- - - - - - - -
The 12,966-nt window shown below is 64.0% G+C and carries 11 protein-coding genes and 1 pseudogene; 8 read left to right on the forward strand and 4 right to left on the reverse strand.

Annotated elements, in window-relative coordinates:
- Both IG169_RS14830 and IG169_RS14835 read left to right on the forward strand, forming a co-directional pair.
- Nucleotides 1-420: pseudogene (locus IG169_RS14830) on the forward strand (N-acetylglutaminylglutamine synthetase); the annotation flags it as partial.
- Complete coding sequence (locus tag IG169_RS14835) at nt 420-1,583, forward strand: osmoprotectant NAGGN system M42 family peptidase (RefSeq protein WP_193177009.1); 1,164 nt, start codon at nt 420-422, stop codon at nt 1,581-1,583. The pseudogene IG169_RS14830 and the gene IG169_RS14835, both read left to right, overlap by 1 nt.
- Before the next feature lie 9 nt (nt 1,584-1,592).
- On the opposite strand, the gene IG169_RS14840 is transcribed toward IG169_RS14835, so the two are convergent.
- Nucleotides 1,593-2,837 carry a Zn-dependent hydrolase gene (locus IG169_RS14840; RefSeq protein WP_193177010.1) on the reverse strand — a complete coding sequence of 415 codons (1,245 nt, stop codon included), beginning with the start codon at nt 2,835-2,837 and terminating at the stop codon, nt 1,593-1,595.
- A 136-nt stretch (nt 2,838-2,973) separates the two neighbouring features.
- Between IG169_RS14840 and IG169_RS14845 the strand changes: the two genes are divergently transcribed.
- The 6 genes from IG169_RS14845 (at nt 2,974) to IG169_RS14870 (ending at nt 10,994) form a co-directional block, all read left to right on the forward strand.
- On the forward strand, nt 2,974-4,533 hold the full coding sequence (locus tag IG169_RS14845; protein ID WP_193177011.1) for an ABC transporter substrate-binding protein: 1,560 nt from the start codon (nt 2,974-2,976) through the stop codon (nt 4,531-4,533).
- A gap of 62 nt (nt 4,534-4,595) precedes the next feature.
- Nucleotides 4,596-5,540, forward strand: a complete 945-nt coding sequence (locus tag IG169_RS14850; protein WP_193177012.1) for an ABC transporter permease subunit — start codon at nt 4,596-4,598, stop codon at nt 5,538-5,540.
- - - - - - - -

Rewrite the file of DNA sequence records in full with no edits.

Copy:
The 12,966-nt window shown below is 64.0% G+C and carries 11 protein-coding genes and 1 pseudogene; 8 read left to right on the forward strand and 4 right to left on the reverse strand.

Annotated elements, in window-relative coordinates:
- Both IG169_RS14830 and IG169_RS14835 read left to right on the forward strand, forming a co-directional pair.
- Nucleotides 1-420: pseudogene (locus IG169_RS14830) on the forward strand (N-acetylglutaminylglutamine synthetase); the annotation flags it as partial.
- Complete coding sequence (locus tag IG169_RS14835) at nt 420-1,583, forward strand: osmoprotectant NAGGN system M42 family peptidase (RefSeq protein WP_193177009.1); 1,164 nt, start codon at nt 420-422, stop codon at nt 1,581-1,583. The pseudogene IG169_RS14830 and the gene IG169_RS14835, both read left to right, overlap by 1 nt.
- Before the next feature lie 9 nt (nt 1,584-1,592).
- On the opposite strand, the gene IG169_RS14840 is transcribed toward IG169_RS14835, so the two are convergent.
- Nucleotides 1,593-2,837 carry a Zn-dependent hydrolase gene (locus IG169_RS14840; RefSeq protein WP_193177010.1) on the reverse strand — a complete coding sequence of 415 codons (1,245 nt, stop codon included), beginning with the start codon at nt 2,835-2,837 and terminating at the stop codon, nt 1,593-1,595.
- A 136-nt stretch (nt 2,838-2,973) separates the two neighbouring features.
- Between IG169_RS14840 and IG169_RS14845 the strand changes: the two genes are divergently transcribed.
- The 6 genes from IG169_RS14845 (at nt 2,974) to IG169_RS14870 (ending at nt 10,994) form a co-directional block, all read left to right on the forward strand.
- On the forward strand, nt 2,974-4,533 hold the full coding sequence (locus tag IG169_RS14845; protein ID WP_193177011.1) for an ABC transporter substrate-binding protein: 1,560 nt from the start codon (nt 2,974-2,976) through the stop codon (nt 4,531-4,533).
- A gap of 62 nt (nt 4,534-4,595) precedes the next feature.
- Nucleotides 4,596-5,540, forward strand: a complete 945-nt coding sequence (locus tag IG169_RS14850; protein WP_193177012.1) for an ABC transporter permease subunit — start codon at nt 4,596-4,598, stop codon at nt 5,538-5,540.